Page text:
Animal Defenders International

 

Animal Defenders International

Stop Circus Suffering USA: 3 Pilot Study: Animals in Traveling Circuses in the U.S.

Posted: 14 July 2008

1

ADI studies the use of animals in traveling circuses all over the world. Methods used include observations, videotape and photography by our field officers, who work undercover in circuses. We relate our findings to the published scientific evidence on animal welfare and behavior, to inform government or administrative decision-making (see appendix).

Together, these studies have revealed consistencies in working practices throughout the industry. Indeed the differences in working practices, animal care and training methods between the circus industries of Europe, South and North America differ in little more than presentational ways. This is not surprising, given that animal living quarters need to be completely portable so any scope for development is very limited. The tricks being taught to the animals are broadly the same; presenters and animals move throughout the industry, and the timing of shows follows the normal pattern of the working week and weekends. Trainers frequently come from Europe and South America to present animals here in the U.S.

The United States is a key circus industry base with global connections. We therefore considered that it was important to conduct a short pilot study of the U.S. circus industry, with a view to using our data and expertise to assist and inform decision-making at the local and federal government levels.

ADI field officers tracked seven major U.S. traveling circuses, one static circus in Florida, and a static circus festival in Wisconsin. The traveling circuses moved through California, Florida, Georgia, Illinois, Kansas, Michigan, Minnesota, Missouri, New York, Oklahoma, Texas and Virginia in 2003, 2004 and 2005. These were selected at random and provide a representative sampling of the different circus operations in the U.S.

We found a defensive industry in which staff instruct the public that video cameras or videophones are not allowed, they block the view of people filming, and they conduct searches. One trainer was observed checking who was watching before giving an elephant a savage beating. Our field officers observed a range of animal abuse and poor welfare.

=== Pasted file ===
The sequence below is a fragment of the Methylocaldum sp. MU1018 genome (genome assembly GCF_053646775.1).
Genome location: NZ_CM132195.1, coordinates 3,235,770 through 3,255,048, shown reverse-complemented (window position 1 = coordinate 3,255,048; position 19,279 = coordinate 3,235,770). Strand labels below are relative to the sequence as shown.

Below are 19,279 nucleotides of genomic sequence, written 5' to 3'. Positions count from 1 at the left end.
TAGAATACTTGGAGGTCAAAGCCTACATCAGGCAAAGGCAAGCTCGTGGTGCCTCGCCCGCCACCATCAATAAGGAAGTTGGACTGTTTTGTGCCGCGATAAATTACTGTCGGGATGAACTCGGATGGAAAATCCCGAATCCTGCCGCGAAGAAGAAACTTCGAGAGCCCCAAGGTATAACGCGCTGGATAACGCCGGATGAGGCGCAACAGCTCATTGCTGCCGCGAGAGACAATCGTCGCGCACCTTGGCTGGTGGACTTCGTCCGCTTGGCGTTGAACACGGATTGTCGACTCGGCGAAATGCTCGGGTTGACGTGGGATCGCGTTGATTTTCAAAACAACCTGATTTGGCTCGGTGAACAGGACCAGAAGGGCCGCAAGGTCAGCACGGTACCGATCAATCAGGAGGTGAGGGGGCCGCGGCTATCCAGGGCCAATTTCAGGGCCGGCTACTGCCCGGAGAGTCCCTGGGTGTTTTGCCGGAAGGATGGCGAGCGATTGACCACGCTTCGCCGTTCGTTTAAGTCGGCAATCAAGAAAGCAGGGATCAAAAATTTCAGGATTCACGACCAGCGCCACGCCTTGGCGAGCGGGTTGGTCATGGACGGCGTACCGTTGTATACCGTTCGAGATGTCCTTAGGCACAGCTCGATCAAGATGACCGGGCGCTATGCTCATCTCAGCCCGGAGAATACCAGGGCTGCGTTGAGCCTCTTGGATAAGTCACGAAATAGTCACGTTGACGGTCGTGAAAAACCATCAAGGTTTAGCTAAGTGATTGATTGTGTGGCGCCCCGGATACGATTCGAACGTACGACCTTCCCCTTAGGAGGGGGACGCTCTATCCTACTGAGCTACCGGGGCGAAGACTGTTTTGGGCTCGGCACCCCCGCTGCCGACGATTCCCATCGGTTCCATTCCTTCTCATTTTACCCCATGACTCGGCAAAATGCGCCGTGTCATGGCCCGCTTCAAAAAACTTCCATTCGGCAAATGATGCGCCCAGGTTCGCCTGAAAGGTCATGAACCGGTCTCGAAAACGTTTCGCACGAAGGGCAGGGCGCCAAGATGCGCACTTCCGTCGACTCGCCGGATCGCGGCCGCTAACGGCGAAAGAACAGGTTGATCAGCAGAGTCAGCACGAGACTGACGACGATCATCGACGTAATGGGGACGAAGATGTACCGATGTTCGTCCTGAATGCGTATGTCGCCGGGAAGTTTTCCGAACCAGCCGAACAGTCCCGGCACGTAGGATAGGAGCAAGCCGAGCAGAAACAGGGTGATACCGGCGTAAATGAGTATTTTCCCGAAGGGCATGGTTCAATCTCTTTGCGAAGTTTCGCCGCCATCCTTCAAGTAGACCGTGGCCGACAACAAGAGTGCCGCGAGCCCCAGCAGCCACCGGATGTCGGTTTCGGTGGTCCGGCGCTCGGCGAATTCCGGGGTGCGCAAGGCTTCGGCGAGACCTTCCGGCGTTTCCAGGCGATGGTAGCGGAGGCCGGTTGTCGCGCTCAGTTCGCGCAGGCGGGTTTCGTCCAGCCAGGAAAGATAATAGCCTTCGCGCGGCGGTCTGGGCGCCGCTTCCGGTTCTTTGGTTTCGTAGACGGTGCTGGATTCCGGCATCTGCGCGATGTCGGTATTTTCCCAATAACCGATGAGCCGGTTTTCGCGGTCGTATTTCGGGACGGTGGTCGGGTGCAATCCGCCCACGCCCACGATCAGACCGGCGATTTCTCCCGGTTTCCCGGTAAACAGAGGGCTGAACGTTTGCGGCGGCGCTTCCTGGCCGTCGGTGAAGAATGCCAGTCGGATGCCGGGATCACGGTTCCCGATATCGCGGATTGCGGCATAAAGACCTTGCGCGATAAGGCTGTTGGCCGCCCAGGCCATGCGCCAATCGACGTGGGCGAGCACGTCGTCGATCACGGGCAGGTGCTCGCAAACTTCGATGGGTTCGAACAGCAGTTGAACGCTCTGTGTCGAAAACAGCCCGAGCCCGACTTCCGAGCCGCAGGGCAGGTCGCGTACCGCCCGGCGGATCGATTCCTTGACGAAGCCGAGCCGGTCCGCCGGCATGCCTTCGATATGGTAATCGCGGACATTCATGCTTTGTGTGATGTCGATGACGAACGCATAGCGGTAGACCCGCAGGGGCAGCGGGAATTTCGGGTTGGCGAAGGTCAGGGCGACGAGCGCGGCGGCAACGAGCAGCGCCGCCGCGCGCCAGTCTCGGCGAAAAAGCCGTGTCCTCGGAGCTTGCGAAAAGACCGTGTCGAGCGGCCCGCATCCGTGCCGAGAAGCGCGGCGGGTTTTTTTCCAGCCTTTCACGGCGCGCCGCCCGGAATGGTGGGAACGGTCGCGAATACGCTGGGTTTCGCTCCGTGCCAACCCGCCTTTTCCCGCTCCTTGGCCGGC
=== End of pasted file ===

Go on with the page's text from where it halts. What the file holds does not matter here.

3.1 Physical and Social Deprivation

  • Severe confinement and restriction of natural behaviors among all species observed including elephants, tigers, monkeys and ponies.
  • Lack of free exercise among the species observed.
  • Isolation of herding species like zebras.
  • Chaining of elephants for most of the day, and for entire days when they were not performing, restricting their movements to a few steps backwards or forwards.
  • Bare chains used on elephants legs. Little apparent effort to ensure that the locations the circuses used were suitable for the animals needs.
  • Tigers living in cages on the backs of trucks, with space per animal little larger than the animals themselves.
  • Ponies not given food and water for up to eight hours while giving rides to children.
  • Lack of free access to water, especially for elephants.
  • Excessive periods in trucks, before, during and after the journey.
  • A reptiles mouth was taped shut in order to allow him to be used for photographs.

3.2 Physical Abuse

  • Elephant hooks (ankuses) used universally to control elephants.
  • Elephant hook used to punish elephants.
  • Electric shocks given to elephants during training sessions.
  • Electric shocks applied to the stomachs of elephants as they walked to the big top.
  • An elephant hacked in the leg with a golf club so that she fell to her knees.
  • Elephants beaten with a hosepipe and broom handle.
  • A tiger cub smashed in the face to make him “behave."
  • Elephants crying out and trumpeting as they were forced to pull big top tent poles and vehicles. {*} An elephant dragged down with vicious blows and then kicked in the face as she lay on the ground.

3.3 Animal Health and Welfare

  • An elephant continued to perform with an open sore on her face.